A new study published in The Lancet Respiratory Medicine suggests that it may be possible to predict whose asthma will persist into adulthood by examining genes.
By looking at data from a 40-year long study, researchers discovered that kids with asthma who had certain genetic variants were 36 percent more likely to have life-long, persistent asthma. Those without the genetic risk were more likely to see their asthma go into remission.
Risk scores were calculated by identifying and analyzing 15 genetic variants related to asthma. Scientists found that those with higher risk scores had a greater chance of developing asthma earlier on, and also of having it persist into adulthood. As well, those with a higher risk score were found to be more likely to develop allergic asthma and impaired lung function. They were also more likely to miss days at school or work and be hospitalized because of asthma.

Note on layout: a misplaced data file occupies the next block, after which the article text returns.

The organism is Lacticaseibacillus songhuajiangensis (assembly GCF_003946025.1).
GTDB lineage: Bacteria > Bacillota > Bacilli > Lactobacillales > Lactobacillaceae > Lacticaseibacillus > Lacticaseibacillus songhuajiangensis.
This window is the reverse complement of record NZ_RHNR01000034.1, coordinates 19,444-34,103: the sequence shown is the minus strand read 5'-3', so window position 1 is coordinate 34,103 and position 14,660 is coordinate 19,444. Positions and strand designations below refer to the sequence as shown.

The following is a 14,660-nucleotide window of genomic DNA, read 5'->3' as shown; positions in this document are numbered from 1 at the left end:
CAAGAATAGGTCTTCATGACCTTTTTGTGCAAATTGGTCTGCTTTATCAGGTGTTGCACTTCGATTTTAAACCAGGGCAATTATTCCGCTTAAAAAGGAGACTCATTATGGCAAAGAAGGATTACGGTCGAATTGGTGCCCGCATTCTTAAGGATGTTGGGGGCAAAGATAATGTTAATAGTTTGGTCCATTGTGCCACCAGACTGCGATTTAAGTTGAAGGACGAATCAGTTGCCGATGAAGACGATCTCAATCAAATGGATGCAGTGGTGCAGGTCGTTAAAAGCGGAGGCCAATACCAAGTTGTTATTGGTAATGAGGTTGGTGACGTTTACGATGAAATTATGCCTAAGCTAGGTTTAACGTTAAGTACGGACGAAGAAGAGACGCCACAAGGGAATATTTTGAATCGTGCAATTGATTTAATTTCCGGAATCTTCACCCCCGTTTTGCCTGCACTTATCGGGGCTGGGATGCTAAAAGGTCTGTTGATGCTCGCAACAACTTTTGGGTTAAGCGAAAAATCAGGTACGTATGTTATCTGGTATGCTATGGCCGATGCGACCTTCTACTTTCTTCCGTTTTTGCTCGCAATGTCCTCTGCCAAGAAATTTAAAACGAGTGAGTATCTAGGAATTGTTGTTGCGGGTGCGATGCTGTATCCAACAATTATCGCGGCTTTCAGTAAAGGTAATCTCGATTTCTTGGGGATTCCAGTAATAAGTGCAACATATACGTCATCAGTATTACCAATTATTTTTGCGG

While the research is promising, genetic testing of this type isn’t likely to be available at the local doctor’s office any time soon:
“Although our study revealed that genetic risks can help to predict which childhood-onset asthma cases remit and which become life-course-persistent, genetic risk prediction for asthma is still in its infancy,” researcher Daniel Belsky of Duke University Medical Center said in a press release. “As additional risk genes are discovered, the value of genetic assessments is likely to improve.”